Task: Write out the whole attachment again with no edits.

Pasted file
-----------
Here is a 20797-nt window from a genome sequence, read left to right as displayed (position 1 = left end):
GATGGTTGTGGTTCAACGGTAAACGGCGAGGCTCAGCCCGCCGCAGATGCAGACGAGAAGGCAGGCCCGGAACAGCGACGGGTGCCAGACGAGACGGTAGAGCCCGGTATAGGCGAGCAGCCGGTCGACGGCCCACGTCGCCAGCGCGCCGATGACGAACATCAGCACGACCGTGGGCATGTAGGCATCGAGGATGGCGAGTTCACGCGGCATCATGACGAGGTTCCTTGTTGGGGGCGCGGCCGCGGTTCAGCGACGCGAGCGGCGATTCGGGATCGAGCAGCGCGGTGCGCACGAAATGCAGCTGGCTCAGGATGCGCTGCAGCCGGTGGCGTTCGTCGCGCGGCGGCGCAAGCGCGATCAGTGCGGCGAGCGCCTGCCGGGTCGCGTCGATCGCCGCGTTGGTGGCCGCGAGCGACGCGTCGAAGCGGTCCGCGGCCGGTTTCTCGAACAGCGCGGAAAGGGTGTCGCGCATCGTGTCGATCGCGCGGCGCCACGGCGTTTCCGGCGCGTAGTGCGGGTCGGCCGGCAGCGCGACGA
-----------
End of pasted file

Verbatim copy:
Here is a 20797-nt window from a genome sequence, read left to right as displayed (position 1 = left end):
GATGGTTGTGGTTCAACGGTAAACGGCGAGGCTCAGCCCGCCGCAGATGCAGACGAGAAGGCAGGCCCGGAACAGCGACGGGTGCCAGACGAGACGGTAGAGCCCGGTATAGGCGAGCAGCCGGTCGACGGCCCACGTCGCCAGCGCGCCGATGACGAACATCAGCACGACCGTGGGCATGTAGGCATCGAGGATGGCGAGTTCACGCGGCATCATGACGAGGTTCCTTGTTGGGGGCGCGGCCGCGGTTCAGCGACGCGAGCGGCGATTCGGGATCGAGCAGCGCGGTGCGCACGAAATGCAGCTGGCTCAGGATGCGCTGCAGCCGGTGGCGTTCGTCGCGCGGCGGCGCAAGCGCGATCAGTGCGGCGAGCGCCTGCCGGGTCGCGTCGATCGCCGCGTTGGTGGCCGCGAGCGACGCGTCGAAGCGGTCCGCGGCCGGTTTCTCGAACAGCGCGGAAAGGGTGTCGCGCATCGTGTCGATCGCGCGGCGCCACGGCGTTTCCGGCGCGTAGTGCGGGTCGGCCGGCAGCGCGACGA